African Economic Development II (MSc Research for International Development)
- Course Code:
- Unit value:
- Year of study:
- Year 1
- Taught in:
- Term 2
This course is only available to students enrolled on the MSc Research for International Development programme.
This course carries forward the treatment of African economies provided in Part I by aiming to increase students’ capacity to use their growing knowledge of economic theory and development economics in rigorous analysis of a subset of the critical issues facing policy makers in sub-Saharan Africa, this time focusing on macroeconomic issues, in particular international trade. The course relies both on the best theoretical studies in development economics and the most relevant applied economic literature referring to sub-Saharan African countries. The heterogeneity of African economies is stressed and students are encouraged to focus their written work on particular sub-regions, countries and sectors. The course presents the most important debates and critically assesses the determinants of sub-Saharan countries’ economic performance. Topics covered include: the role of the state; the impacts of international financial institutions (IMF and World Bank) reforms programmes; industrialisation; privatisation; international and intra-regional trade; foreign direct investment; official development assistance, the determinants of growth; and debt.
This course will delivered alongside the parallel course African economies 2: applied macroeconomic analysis, worth 18 CATS credits. Students will have the opportunity to attend all lectures and tutorial, but the examinable component will be approximately 85% of the 18 CATS credits syllabus. The following topics will not be part of the examinable component of this course: Week 10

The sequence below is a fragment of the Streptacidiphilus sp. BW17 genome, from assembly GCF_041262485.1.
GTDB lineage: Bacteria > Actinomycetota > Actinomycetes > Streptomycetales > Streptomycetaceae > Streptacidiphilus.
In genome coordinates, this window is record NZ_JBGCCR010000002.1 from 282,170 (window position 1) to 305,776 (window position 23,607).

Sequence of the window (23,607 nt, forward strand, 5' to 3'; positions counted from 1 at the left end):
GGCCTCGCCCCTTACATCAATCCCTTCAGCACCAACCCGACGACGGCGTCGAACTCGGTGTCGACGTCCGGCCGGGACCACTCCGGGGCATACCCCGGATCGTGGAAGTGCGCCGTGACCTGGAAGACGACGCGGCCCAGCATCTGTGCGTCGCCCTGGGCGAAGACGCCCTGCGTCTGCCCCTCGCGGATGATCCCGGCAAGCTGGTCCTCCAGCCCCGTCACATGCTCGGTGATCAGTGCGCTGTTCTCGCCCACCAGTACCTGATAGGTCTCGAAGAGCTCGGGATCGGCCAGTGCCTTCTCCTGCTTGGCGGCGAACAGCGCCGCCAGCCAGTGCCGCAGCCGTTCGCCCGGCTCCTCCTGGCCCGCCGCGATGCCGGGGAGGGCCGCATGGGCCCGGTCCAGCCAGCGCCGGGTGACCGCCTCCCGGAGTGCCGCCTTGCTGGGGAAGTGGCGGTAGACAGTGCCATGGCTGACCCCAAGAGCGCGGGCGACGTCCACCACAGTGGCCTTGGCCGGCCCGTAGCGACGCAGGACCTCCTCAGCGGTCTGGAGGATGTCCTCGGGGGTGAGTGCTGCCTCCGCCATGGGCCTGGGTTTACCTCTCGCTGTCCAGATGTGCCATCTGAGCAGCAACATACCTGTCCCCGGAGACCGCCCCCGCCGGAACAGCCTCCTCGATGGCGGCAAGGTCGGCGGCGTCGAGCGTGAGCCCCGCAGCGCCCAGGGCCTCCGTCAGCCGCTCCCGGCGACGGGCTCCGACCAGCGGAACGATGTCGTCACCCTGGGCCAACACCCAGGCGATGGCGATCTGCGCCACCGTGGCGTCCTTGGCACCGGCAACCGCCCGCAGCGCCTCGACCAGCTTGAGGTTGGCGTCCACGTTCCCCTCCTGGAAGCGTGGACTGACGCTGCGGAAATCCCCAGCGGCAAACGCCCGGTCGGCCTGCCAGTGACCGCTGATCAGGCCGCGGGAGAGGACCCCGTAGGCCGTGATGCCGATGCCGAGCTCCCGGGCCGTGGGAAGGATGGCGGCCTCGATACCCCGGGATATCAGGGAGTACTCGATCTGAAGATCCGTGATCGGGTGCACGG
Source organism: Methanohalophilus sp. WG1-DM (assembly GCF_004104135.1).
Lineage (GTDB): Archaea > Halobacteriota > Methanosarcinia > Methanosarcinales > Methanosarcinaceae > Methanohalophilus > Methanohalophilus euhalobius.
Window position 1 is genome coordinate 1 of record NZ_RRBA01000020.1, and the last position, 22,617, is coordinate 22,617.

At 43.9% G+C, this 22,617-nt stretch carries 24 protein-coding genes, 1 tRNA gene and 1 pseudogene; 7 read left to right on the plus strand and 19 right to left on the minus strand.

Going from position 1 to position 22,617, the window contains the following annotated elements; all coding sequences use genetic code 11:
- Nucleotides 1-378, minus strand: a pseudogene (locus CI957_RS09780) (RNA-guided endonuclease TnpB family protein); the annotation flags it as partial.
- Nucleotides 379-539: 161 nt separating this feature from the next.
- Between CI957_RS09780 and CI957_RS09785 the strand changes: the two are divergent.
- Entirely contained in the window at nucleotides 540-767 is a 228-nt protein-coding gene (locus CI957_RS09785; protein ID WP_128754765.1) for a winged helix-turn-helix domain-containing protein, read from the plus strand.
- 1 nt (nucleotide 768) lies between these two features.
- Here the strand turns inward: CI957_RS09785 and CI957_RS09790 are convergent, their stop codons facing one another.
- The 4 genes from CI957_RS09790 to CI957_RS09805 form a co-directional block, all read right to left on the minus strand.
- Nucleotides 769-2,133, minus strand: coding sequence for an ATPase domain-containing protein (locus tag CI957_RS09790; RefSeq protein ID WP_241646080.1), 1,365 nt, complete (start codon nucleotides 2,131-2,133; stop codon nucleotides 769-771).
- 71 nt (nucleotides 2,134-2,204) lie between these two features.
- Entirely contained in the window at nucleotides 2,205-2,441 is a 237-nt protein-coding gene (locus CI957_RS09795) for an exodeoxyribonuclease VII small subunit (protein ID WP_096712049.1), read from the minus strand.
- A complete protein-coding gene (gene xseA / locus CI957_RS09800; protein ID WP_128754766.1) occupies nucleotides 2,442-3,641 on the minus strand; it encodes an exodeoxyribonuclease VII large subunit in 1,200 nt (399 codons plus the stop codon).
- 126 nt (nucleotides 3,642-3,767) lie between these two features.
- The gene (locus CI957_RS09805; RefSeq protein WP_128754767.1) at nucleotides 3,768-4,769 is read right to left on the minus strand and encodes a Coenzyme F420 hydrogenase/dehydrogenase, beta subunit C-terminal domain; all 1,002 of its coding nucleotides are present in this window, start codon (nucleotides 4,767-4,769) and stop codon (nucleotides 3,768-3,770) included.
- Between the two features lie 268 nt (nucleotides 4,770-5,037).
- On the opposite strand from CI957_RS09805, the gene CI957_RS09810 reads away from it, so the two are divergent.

Objectives and learning outcomes of the course
On successful completion of this course, students will be able to:
Understand the major and minor strands in debates over African economic development. They will be able to apply their knowledge in constructing a critical analysis of the issues for a particular African country, and will be able to use economic data appropriately.
Teaching takes place through a weekly 2 hour lecture and 1 hour tutorial
Method of assessment
Assessment weighting: Exam 70% / coursework 30% (1 essay). Resubmission of coursework regulations apply.
1. Akyüz, Yilmaz and Charles Gore. 2001. African Economic Development in a Comparative Perspective, Cambridge Journal of Economics, vol. 25, n°3, May, pp. 265-288.
2. Maizels, Alfred. 1994. The Continuing Commodity Crisis of Developing Countries, World Development, vol. 22, n°11, pp. 1685-1695.
3. Kaplinsky, Raphael and Mike Morris. 2008. Do the Asian Drivers Undermine Export-Oriented Industrialisation in SSA?, World Development, vol. 36, n°2, pp. 254–273.